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APD policing streets despite staff shortage

Since 2009, the Athens Police Department has been operating with fewer and fewer officers. Despite local officials calling for a personnel increase, the department feels its effectiveness has not faded.

Last year a full staff for Athens police was 27 officers, but two positions were eliminated due to budget cuts, said Police Chief Tom Pyle. The department currently employs 23 officers. One position is vacant due to an officer who is deployed with the National Guard and the other position vacancy is not currently trying to be filled, Pyle said.

In response to the dwindling roster, residents raised concerns about crime in Athens at last week’s mayoral debate.

“We need more police officers,” said Republican challenger Randy Morris in response, adding a need for a “change in priority.”

Pyle said a smaller staff does not affect the department’s effectiveness.

“We have less staffing than past years,” he said. “I don’t believe that it effects our ability to respond to complaints.”

However, Pyle added it does hamper investigation activities.

The $3.5 million of funding for the department comes from the city’s roughly $11 million general fund, said Mayor Paul Wiehl.

“An increase in funding would be nice; but it’s not feasible,” Wiehl said.

The starting officer salary is about $22 per hour, according to the Athens City Auditor’s Office. City Council’s two officer cut saves the city about $84,000 annually.

In 2009, the amount of police in Athens matched that of other cities with similar populations, such as Chillicothe and Marietta, Wiehl added.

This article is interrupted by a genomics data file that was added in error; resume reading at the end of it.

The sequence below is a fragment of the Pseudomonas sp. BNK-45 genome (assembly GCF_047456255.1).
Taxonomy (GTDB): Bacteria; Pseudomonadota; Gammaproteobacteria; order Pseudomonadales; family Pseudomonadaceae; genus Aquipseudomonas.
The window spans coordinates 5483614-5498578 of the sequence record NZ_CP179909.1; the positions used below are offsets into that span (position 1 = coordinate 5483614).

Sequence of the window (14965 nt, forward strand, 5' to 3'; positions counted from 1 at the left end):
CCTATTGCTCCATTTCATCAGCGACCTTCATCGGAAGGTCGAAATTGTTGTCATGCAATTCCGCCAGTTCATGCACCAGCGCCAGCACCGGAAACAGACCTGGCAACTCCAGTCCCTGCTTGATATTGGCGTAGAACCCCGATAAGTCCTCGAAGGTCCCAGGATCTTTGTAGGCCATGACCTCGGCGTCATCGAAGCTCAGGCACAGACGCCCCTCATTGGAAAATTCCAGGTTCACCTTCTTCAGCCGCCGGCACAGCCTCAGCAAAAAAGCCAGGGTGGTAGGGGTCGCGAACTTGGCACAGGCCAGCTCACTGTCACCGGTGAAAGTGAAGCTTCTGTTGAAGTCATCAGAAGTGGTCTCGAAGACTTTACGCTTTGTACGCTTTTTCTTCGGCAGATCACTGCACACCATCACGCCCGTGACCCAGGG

Currently Athens has one officer to every 1,036 citizens, which nearly doubles that of cities with similar populations. Chillicothe has one to every 608 citizens and Marietta has one to every 440.

“We are understaffed to our population, but that doesn’t account for OU,” Wiehl said.

Adding the 24 university police officers to the 23 Athens ones, the ratio is one officer to every 507 citizens. Including the Marietta College officers, Marietta’s ratio is one to every 327.

OUPD and the Athens County Sheriff’s office assist APD during large events such as Halloween weekend and the spring fests, Pyle said. For Halloween officers from other areas are brought in to assist.

“We have a lot of overtime with Halloween weekend,” Pyle said. “We have to deny vacation time.”

APD sees an increase in sick time after Halloween because of officers spending long hours outside in cold weather, he added.

“It’s a lot of hours without rest. It wears people down,” he said.

Despite the problems of long hours, Wiehl said APD and OUPD work together effectively and protect the city and campus.

“I know the fests and Halloween have a drain on resources, but the same as a festival in any other place would,” he said.

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